Sulfur is abundant, multivalent, and nonmetallic. Under normal conditions, sulfur atoms form cyclic octatomic molecules with a chemical formula S8. Elemental sulfur is a bright yellow crystalline solid at room temperature. Chemically, sulfur reacts with all elements except for gold, platinum, iridium, tellurium, and the noble gases.
Sulfur – Specific Heat, Latent Heat of Fusion, Latent Heat of Vaporization
Specific heat of Sulfur is 0.71 J/g K.
Heat capacity is an extensive property of matter, meaning it is proportional to the size of the system. Heat capacity C has the unit of energy per degree or energy per kelvin. When expressing the same phenomenon as an intensive property, the heat capacity is divided by the amount of substance, mass, or volume, thus the quantity is independent of the size or extent of the sample.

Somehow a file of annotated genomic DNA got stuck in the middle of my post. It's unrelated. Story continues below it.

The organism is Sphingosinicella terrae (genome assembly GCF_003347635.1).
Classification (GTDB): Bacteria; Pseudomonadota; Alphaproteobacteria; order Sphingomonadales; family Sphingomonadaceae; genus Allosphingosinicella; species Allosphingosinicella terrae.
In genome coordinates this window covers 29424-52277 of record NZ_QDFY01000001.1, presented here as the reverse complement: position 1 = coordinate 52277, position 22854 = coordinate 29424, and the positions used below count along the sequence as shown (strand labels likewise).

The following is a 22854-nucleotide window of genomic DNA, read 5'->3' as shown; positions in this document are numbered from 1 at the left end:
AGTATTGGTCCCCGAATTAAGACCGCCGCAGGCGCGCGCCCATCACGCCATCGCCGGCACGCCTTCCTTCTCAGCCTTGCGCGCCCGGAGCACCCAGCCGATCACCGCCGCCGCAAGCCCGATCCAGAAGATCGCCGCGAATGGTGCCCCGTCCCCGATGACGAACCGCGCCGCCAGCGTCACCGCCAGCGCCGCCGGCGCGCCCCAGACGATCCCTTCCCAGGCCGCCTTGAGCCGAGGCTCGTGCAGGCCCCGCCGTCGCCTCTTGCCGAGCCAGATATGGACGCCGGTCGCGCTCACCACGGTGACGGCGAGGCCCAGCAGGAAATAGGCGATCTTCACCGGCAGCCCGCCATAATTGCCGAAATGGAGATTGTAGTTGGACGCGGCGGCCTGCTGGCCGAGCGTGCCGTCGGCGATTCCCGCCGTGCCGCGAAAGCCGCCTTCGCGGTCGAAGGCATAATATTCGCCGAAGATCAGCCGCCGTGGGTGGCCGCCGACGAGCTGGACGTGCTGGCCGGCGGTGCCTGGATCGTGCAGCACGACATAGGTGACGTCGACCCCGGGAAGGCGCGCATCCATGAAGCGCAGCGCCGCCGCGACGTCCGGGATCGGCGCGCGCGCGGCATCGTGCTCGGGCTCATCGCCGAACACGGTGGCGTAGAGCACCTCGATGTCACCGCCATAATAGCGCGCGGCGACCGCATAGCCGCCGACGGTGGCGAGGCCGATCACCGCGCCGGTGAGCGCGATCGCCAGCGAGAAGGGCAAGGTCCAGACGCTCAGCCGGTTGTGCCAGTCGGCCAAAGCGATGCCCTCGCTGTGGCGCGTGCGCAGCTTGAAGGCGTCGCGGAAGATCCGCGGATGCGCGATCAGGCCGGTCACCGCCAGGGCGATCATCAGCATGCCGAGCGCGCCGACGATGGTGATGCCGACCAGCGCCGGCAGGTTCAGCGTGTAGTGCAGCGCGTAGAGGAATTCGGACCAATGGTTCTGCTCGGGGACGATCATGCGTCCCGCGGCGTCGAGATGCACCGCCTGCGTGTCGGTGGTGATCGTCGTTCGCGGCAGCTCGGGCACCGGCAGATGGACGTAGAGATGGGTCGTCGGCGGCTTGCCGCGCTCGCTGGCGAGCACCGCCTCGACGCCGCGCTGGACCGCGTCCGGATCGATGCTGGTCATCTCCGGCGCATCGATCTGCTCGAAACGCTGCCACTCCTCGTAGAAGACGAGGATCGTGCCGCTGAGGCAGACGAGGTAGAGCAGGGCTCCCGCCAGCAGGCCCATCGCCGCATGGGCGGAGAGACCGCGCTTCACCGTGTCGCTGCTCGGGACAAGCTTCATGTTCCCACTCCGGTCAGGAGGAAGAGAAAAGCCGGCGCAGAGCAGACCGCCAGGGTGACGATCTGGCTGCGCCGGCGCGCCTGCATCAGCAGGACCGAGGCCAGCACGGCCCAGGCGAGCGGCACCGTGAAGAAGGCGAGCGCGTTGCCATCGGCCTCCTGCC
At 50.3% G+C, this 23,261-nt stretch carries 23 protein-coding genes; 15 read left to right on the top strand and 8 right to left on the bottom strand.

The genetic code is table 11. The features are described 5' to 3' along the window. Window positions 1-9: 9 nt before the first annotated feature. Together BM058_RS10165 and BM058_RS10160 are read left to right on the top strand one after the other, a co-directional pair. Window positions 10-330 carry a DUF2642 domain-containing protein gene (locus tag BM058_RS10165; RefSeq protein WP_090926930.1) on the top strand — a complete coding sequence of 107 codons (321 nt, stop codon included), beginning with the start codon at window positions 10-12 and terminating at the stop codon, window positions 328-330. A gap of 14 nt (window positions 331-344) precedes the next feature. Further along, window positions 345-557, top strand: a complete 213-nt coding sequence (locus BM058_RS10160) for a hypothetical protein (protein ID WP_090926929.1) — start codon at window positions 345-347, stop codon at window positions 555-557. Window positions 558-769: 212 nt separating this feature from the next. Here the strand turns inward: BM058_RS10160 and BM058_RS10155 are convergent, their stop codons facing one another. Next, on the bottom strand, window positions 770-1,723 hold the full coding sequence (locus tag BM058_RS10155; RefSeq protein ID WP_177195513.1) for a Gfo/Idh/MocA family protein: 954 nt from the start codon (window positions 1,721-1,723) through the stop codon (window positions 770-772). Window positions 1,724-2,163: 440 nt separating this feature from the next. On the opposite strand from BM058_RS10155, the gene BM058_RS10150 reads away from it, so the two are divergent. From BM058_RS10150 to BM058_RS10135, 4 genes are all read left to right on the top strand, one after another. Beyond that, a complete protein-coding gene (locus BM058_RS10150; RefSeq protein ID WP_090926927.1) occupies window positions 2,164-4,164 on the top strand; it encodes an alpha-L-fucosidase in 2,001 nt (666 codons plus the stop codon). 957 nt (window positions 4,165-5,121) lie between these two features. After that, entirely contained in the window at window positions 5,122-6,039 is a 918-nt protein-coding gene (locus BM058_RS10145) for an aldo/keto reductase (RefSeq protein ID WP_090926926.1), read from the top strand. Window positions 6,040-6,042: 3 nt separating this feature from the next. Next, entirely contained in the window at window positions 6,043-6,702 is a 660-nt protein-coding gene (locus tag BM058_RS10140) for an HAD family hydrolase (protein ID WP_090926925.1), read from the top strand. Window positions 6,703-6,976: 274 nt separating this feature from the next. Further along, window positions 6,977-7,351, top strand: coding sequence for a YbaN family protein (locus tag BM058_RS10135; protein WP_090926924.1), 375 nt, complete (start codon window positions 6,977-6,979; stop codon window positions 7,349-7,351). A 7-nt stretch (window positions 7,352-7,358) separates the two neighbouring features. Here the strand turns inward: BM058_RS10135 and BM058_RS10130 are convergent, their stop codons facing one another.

Latent Heat of Fusion of Sulfur is 1.7175 kJ/mol.
Latent Heat of Vaporization of Sulfur is 45 kJ/mol.
Latent heat is the amount of heat added to or removed from a substance to produce a change in phase. This energy breaks down the intermolecular attractive forces, and also must provide the energy necessary to expand the gas (the pΔV work). When latent heat is added, no temperature change occurs. The enthalpy of vaporization is a function of the pressure at which that transformation takes place.
See also: Mechanical Properties of Sulfur
|Specific Heat||0.71 J/g K|
|Heat of Fusion||1.7175 kJ/mol|
|Heat of Vaporization||45 kJ/mol|
Properties of other elements